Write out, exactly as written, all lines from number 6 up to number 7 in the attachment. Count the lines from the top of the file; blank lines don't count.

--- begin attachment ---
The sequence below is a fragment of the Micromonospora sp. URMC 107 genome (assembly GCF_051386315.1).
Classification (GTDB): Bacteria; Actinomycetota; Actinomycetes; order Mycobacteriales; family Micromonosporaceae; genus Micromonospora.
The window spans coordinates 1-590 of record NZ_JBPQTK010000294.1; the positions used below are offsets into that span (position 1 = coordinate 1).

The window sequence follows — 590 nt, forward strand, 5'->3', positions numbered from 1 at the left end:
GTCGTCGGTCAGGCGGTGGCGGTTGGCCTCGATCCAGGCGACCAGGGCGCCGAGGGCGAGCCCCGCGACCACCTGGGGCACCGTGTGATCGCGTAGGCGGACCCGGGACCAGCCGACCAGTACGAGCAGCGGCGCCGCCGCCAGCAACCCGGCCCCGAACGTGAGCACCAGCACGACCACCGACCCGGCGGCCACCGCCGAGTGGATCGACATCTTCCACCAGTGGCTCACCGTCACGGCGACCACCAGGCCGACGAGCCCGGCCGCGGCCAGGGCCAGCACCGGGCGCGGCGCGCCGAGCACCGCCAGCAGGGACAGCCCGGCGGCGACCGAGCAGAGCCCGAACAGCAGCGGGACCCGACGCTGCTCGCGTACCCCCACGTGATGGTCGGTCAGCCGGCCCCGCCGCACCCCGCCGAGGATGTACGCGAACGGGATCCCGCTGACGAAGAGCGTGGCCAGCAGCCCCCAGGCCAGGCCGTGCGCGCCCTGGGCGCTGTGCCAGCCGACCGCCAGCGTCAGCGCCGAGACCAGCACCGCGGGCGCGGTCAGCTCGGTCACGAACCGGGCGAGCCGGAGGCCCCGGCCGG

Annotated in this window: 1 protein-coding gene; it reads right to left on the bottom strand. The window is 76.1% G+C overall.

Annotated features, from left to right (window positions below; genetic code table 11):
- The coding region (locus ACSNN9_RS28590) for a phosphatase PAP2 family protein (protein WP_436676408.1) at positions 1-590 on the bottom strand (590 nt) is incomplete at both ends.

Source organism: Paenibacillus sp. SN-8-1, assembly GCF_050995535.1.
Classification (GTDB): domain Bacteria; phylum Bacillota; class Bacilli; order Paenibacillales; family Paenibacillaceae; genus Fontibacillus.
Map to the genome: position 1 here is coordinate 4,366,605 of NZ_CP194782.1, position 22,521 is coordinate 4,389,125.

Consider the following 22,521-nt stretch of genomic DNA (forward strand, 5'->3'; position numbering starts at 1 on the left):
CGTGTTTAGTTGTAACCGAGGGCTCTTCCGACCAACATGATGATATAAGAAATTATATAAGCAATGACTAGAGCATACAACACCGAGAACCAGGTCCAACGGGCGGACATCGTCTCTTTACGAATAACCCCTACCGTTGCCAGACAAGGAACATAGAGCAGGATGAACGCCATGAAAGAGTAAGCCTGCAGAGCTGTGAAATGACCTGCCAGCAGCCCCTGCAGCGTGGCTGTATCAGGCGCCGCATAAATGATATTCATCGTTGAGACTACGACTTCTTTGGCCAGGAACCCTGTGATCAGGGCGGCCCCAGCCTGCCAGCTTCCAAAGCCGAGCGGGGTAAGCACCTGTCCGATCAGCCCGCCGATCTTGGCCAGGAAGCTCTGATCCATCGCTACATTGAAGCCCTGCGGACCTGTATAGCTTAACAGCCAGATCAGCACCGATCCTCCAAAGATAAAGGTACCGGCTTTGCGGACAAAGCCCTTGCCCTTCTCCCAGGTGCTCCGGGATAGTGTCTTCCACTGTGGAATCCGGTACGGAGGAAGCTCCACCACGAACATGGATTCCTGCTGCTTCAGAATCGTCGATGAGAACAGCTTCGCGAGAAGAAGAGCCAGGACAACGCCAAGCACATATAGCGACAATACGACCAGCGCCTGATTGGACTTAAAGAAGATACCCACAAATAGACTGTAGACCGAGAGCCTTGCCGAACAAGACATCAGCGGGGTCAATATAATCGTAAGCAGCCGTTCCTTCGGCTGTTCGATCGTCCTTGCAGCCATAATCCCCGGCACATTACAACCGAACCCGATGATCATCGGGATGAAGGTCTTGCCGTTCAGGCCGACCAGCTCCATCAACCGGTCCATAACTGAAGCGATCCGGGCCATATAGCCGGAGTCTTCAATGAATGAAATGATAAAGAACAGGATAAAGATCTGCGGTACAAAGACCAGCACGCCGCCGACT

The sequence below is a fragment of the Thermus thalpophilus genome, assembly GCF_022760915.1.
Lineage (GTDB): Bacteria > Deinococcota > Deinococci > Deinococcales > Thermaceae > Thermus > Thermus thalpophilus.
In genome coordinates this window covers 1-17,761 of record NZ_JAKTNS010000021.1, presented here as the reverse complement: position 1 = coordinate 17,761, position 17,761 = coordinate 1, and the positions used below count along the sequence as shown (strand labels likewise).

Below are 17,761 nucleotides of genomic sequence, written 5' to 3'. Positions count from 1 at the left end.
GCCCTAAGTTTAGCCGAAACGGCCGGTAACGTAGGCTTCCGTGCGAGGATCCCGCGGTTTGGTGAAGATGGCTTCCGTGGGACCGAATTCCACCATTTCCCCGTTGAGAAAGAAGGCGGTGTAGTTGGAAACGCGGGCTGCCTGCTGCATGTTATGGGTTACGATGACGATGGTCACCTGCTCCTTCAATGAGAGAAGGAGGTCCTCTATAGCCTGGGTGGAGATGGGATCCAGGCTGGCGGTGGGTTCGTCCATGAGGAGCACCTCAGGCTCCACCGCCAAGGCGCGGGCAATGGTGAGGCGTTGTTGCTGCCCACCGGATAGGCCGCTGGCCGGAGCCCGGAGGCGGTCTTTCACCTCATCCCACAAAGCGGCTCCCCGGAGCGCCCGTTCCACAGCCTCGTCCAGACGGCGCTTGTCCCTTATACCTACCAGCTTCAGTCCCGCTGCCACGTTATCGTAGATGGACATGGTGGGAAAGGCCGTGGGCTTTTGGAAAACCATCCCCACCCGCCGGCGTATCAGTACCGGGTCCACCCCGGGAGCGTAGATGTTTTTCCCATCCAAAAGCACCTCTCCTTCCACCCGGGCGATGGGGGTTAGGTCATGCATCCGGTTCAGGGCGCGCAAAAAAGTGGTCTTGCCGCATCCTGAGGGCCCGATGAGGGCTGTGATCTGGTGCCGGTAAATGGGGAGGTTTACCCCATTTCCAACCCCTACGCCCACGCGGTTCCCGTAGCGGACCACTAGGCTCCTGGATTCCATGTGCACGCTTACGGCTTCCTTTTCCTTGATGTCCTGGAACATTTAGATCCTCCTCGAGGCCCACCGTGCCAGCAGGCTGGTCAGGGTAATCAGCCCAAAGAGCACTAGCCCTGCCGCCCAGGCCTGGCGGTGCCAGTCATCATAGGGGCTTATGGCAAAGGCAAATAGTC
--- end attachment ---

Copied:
Annotated in this window: 1 protein-coding gene; it reads right to left on the bottom strand. The window is 76.1% G+C overall.

Annotated features, from left to right (window positions below; genetic code table 11):